50% acceptance – minimally must present $140,000

Treatment Conversion Ratio (TCR): Amount Accepted/Presented

How effective is the team in diagnosing, educating, presenting financial options, and ultimately convincing the patient to say yes? The table above provides a picture outside of most practice software systems. Utilizing other methods of tracking and monitoring, not relying on stock dental practice management software reports, allows the practice owner and team to see how effective the treatment plan coordinator and the hygienist are at promoting your treatment philosophy. Additionally, you can see where the team can record personal “connection” comments to help assist individualized follow up dialogue.

Patients today accept and are impressed by new technology and its ability to educate them about their level of health. It’s important to consider what technology is available and whether you are consistently utilizing it to optimize ROI. Here are the tech-driven trends we see in dentistry:

  • Smart toothbrushes.
  • 3-D printers.
  • Augmented reality.
  • Intra-oral cameras.
  • Tele dentistry.

Once the practice has the up to date technology, it’s important to evaluate your team’s ability to use the equipment. Successful implementation will help the team work more efficiently and provide an updated, patient-friendly, and educational environment for patients to better understand your recommendations.

3. Number of Failed/No-Show and Short Notice Appointments in Hygiene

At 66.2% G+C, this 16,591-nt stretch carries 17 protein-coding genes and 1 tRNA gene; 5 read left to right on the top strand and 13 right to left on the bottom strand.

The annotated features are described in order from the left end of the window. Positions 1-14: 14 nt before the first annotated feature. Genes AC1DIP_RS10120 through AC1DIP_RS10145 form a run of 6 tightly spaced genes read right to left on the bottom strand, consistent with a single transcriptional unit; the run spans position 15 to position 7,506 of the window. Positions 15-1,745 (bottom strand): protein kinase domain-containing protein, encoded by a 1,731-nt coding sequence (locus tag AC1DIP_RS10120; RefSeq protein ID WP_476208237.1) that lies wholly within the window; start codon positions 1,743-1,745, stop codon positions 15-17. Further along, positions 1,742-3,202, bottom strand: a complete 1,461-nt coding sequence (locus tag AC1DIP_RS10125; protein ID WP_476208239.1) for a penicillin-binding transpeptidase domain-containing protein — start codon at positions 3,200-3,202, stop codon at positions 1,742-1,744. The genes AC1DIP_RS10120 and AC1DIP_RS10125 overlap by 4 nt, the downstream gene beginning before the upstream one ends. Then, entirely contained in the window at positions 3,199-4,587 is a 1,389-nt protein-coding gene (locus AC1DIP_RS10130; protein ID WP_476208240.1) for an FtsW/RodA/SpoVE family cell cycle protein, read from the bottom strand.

This example focuses only on the hygiene appointment aspect of the practice. Given the industry-wide challenge of simply keeping the patient population healthy when trying to recover from the pandemic, an empty chair monumentally destroys any hope of achieving practice production goals. Given that we are also dealing with a shortage of dental hygienists which reduces patient care availability, short notice (48 hours or less) cancellations, and the forbidden no call/no-shows prevent patients from being seen at the recommended intervals.

Let’s look at an alarming basic statistic on failed appointment/no-shows or short-notice cancellations:

Gross average hygiene appointment fee: $260
$260 x 1 per day x 4 per week x 50 weeks: $4,333 per month and a whopping $52,000 per year in lost revenue.

This example reflects only one missed or failed appointment per day. Can you imagine what it would look like with two hygienists per day?

Establishing clear production goals with both administrative and hygiene accountability shows just how proactive each of these departments are toward scheduling and recovery. The table illustrates this very expensive challenge and shows its impact on your practice’s financial picture.

This method of tracking and monitoring the results assists the practice owner in communicating production expectations, reveals initial re-appointment efforts, and administrative attentiveness to adverse schedule changes. It also provides hygiene production percentages and the responsiveness of recovery. All are vital aspects of conquering just one of the major challenges in day-to-day practice.

Hygiene Coordinator Fact Sheet

In conclusion, we know there are many factors that affect overall practice health. The KPIs discussed today are simply a few of the less expensive disciplines to consider. Your online marketing, social media, and patient convenience aspects also require attention. Let these reminders help you develop attainable goals for your team and provide additional profits to cover other operational expenses.


  1. Business Wire (2022). U.S. Dental Services Market 2022: Forecast & Market Share Analysis Examines the $50 Billion Market – Dublin – (May 2022)